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Paediatric infectious diseases
S24 Differentiated primary bronchial epithelial cell (pBECs), monocyte derived macrophages (MdMs) and monocyte derived dendritic cells (MODCs) transwell co-culture: Respiratory Syncytial Virus (RSV) infection of the apical and basolateral surfaces
  1. K B Ugonna,
  2. K Plant,
  3. M L Everard
  1. University of Sheffield, Sheffield, UK

Abstract

Introduction and Objectives RSV causes winter epidemics of respiratory disease. Active infection is virtually absent in summer months. Infected ciliated airway epithelial cells, local macrophages and dendritic cells secrete cytokines including interleukins (IL) 6 and 8, promoting a strong neutrophilic response that is important in disease clearance and airway inflammation. In vitro, RSV is capable of infecting MoDCs. RSV inhibits their maturation and can remain dormant in these cells. Dormant RSV can be stimulated to replicate with exogenous nitric oxide. These MoDCs are then able to re-infect HeLa cells (a lab strain of immortalised cervical cells). The following hypothesis was explored: Infected dendritic cells act as a reservoir for RSV over summer months.

Aim The aim of this study was to investigate the effect of RSV on pBEC and MoDc cell lines across a semi permeable membrane in the presence of MdMs.

Methods Primary bronchial epithelial cells were seeded in the apical part of the transwell model at 1×106 cells per ml and differentiated over 21 days on an air liquid interface. MoDCs were seeded on the basolateral part of the transwells at 1×106 cells/ml. MdM were seeded on top of the epithelial layer in selected experiments (see Abstract S24 Figure 1). Red fluorescent RSV (rr-RSV) was added to the apical side at a concentration of 1×106 plaque forming units (pfu)/ml with un-infected MoDCs on the basolateral side, and uninfected pBECs in the apical side were co-cultured with MoDCs previously infected with rr-RSV at 5 × 105 pfu/ml. Controls were uninfected pBECs with uninfected MoDCs or with just media on basolateral side. Red fluorescence (marker for active infection) was measured at 24, 48 and 168 h by flow cytometry.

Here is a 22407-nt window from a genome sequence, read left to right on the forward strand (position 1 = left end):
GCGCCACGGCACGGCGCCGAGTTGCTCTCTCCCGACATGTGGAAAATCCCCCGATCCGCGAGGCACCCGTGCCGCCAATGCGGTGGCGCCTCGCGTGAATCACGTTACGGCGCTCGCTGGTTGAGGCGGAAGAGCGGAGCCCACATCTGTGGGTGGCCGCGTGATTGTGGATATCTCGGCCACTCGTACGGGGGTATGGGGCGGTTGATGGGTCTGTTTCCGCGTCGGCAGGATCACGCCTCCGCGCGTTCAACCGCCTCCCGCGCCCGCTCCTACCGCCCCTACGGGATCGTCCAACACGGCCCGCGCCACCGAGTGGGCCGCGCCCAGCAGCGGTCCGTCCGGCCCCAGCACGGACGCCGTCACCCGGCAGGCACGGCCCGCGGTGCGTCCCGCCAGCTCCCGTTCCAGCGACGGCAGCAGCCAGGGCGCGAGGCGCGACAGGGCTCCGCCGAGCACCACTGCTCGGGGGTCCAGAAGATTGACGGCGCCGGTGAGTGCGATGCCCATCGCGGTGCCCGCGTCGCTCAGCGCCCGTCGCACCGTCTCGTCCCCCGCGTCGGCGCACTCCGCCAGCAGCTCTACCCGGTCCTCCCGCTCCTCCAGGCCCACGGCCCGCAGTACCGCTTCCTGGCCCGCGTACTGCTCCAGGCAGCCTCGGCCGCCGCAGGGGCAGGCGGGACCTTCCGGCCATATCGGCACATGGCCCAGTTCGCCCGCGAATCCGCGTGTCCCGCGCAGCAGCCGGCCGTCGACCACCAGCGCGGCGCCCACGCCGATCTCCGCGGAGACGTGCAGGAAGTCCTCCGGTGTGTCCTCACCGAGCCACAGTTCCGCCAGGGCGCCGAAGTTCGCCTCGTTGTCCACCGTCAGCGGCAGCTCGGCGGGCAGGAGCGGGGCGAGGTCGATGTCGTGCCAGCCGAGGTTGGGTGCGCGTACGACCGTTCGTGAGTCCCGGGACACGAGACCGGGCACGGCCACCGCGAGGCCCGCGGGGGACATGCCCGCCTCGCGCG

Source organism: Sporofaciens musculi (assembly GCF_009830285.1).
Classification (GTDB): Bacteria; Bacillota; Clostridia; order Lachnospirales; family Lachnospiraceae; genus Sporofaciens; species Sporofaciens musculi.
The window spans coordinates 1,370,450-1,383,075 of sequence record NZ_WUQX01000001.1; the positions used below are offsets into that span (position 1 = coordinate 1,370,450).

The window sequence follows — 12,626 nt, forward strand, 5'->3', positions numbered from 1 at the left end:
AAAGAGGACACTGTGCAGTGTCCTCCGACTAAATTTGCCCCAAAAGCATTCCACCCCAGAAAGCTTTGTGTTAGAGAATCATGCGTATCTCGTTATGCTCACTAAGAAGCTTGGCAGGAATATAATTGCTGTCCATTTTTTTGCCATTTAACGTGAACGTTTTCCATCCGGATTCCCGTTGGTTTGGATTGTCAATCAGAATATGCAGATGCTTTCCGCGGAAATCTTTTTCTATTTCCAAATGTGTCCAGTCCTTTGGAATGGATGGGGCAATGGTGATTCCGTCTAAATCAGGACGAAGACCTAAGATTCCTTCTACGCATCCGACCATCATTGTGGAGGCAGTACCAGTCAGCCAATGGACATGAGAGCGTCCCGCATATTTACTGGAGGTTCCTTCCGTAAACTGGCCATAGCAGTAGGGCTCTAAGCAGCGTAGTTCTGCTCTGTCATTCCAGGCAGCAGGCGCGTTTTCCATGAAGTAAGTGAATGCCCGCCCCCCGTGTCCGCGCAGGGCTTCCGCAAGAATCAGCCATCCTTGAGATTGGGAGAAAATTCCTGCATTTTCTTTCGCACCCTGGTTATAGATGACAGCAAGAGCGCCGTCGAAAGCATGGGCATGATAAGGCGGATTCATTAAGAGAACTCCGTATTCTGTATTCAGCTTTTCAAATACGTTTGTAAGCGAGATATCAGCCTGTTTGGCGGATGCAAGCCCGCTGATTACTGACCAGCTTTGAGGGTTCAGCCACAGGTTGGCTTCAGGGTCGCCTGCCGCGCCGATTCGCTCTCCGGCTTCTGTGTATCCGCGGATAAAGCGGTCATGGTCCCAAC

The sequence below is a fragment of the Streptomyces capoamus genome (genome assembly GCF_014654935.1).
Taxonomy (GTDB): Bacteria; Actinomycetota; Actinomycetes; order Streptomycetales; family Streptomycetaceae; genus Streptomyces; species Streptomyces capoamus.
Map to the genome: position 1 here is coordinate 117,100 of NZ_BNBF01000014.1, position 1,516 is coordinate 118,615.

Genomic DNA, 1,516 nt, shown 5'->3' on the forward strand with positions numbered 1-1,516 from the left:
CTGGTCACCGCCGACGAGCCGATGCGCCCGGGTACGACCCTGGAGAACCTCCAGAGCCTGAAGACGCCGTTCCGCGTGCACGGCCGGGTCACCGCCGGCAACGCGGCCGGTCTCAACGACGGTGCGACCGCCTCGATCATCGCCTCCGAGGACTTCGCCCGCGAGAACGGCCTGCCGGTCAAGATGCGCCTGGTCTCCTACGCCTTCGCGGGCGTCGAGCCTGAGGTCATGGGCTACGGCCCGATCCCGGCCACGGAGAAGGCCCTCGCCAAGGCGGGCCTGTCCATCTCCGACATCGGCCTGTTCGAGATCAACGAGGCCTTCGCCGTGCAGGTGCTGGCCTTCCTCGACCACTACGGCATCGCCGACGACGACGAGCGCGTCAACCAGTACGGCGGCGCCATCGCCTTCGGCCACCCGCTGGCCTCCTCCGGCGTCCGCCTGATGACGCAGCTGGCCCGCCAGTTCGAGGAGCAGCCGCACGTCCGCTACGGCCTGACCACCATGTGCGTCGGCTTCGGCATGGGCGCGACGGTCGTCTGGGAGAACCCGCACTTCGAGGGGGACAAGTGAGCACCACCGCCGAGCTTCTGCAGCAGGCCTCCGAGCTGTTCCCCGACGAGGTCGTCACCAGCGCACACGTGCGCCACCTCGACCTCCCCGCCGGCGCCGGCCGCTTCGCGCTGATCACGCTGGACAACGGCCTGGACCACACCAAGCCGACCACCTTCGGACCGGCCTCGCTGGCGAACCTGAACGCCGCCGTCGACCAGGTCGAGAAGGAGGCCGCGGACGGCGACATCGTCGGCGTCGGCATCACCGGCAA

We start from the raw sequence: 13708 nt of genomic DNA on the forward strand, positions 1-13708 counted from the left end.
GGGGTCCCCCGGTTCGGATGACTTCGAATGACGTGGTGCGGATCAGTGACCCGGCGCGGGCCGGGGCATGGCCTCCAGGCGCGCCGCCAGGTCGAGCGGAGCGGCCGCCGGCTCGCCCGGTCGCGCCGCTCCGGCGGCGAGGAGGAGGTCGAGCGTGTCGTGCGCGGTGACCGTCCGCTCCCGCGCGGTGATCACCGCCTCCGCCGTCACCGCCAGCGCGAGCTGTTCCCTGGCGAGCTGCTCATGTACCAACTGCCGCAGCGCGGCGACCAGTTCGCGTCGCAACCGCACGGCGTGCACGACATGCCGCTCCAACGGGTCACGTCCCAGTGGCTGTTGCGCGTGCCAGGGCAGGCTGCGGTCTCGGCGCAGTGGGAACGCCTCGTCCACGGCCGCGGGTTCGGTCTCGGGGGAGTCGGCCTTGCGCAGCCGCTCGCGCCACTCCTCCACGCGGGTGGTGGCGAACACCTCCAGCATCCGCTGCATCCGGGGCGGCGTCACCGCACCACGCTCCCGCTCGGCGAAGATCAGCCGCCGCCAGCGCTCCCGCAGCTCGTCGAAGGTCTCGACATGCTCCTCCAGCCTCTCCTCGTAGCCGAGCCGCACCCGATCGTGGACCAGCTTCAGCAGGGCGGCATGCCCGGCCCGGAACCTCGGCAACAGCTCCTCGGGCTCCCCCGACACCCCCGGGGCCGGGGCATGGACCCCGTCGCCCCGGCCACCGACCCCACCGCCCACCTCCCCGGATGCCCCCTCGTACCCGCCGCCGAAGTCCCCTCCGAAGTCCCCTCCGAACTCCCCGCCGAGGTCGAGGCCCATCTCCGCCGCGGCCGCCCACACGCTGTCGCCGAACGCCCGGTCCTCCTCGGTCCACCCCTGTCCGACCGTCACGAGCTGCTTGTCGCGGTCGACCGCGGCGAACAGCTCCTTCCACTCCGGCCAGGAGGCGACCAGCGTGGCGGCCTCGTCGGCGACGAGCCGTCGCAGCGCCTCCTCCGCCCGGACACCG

Results Directly exposed pBECs and MoDCs were infected at 24 h. Indirectly exposed pBECs were infected at 48 h. Indirectly exposed MoDCs were infected only when MdMs were present on the overlying epithelial cell layer.

Conclusions RSV is able to infect MoDCs and pBEC across a semi-permeable membrane in our in vitro model of airway epithelium, supporting MoDCs as a potential summer reservoir of RSV.

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